The half-tonne bakkie segment in South Africa has slowly become a very small one. In fact, by the end of 2017 it's likely to contain just a single option (unless, of course, we see an injection of some much-needed new blood). Yes, with General Motors withdrawing from the South African market, the locally built Chevrolet Utility is set to exit the scene at the end of the year, leaving the Nissan NP200 as the only choice in this category.

Over the past 10 years, we've seen other half-tonne bakkies face the axe locally for various reasons. Below are five examples that are no longer available in our market today...

Volkswagen Caddy (RIP: 2007)

Volkswagen Caddy
Based on the Mk1 Golf, the Caddy was produced in South Africa for a good few decades until it ended its run in 2007, shortly before the Citi Golf went out of production. Volkswagen SA didn't ever release a successor for its one-tonner, although we're sure the Saveiro (as sold in South America) would sell up a storm in South Africa were it available in right-hand-drive...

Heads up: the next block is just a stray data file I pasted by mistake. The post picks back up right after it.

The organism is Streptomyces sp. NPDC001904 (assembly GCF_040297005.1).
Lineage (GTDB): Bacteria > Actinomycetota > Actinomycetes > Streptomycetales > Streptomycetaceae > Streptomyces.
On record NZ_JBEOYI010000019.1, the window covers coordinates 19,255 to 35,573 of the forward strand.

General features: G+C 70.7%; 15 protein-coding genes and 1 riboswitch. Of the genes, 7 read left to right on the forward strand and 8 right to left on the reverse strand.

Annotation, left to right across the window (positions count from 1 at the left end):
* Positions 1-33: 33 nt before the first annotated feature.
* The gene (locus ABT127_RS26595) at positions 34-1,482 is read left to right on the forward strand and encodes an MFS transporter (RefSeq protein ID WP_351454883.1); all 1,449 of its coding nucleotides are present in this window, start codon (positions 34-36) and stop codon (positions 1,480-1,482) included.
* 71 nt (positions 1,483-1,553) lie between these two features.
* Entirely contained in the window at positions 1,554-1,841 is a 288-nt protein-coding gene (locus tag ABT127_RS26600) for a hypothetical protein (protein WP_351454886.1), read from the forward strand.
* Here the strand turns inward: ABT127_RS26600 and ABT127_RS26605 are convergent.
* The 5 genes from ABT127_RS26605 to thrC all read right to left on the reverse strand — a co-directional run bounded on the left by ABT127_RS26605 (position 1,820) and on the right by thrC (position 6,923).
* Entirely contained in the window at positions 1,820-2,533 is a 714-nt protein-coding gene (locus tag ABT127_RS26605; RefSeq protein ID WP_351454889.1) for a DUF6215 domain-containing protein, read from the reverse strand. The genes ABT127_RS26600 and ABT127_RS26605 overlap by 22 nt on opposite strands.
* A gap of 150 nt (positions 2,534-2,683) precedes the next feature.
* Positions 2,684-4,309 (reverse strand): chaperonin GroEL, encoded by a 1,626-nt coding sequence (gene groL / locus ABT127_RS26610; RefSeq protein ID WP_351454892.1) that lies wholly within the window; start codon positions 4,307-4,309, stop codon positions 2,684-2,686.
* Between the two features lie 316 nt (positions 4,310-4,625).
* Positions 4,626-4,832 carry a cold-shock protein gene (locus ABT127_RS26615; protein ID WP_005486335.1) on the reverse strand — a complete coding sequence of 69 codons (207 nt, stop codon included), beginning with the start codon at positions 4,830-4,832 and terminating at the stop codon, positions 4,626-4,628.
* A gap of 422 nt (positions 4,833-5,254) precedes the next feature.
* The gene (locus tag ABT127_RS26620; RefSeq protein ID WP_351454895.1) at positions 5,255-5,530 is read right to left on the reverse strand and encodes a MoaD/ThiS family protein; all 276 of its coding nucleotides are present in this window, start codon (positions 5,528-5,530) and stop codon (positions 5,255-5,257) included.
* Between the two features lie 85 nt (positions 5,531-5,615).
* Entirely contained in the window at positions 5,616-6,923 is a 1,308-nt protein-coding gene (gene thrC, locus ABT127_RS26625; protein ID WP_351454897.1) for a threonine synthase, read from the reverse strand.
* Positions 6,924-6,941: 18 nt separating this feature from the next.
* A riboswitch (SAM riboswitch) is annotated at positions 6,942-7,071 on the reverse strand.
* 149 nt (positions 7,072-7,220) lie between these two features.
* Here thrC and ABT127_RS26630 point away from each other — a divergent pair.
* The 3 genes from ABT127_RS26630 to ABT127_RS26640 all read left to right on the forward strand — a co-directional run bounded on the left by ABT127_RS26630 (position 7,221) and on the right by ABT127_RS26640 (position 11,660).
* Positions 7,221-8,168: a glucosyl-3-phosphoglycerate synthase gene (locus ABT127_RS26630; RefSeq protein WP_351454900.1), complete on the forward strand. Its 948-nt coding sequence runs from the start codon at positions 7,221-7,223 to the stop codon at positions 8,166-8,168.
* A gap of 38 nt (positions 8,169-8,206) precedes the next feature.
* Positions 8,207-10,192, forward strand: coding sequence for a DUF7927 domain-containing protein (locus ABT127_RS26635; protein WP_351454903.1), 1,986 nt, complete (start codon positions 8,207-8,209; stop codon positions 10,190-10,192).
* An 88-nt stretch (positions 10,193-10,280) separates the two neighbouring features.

Proton Arena (RIP: 2011)

Proton Arena
This Malaysian brand withdrew entirely from the SA market in 2015, but Arena left us a little while before that. The Arena was powered by a naturally aspirated 1,5-litre four-cylinder engine producing 64 kW and 126 N.m of torque, and was available in three different trim levels.

Ford Bantam (RIP: 2011)

Ford Bantam
The Bantam has a long history here in South Africa as we were the only country to have access to it. Towards the end, the Bantam had a relatively extensive engine range, including a turbodiesel option, along with a variety of trims.

Fiat Strada (RIP: 2012)

Fiat Strada
Using the underpinnings of the Palio, the Strada was the third last contender in this segment. The flagship X-Space Adventure model was aimed squarely at young adventurous people and included side-steps, an MP3 CD player, front foglamps and a driver's airbag.

Chevrolet Utility (RIP: 2017)

Chevrolet Utility
Yes, you can still buy one of these (until the brand leaves at the end of 2017), but the SA-built one-tonner is soon to be no more. Known as the Montana in some South American markets, the Utility is available locally in two petrol engine outputs and a variety of trim levels.

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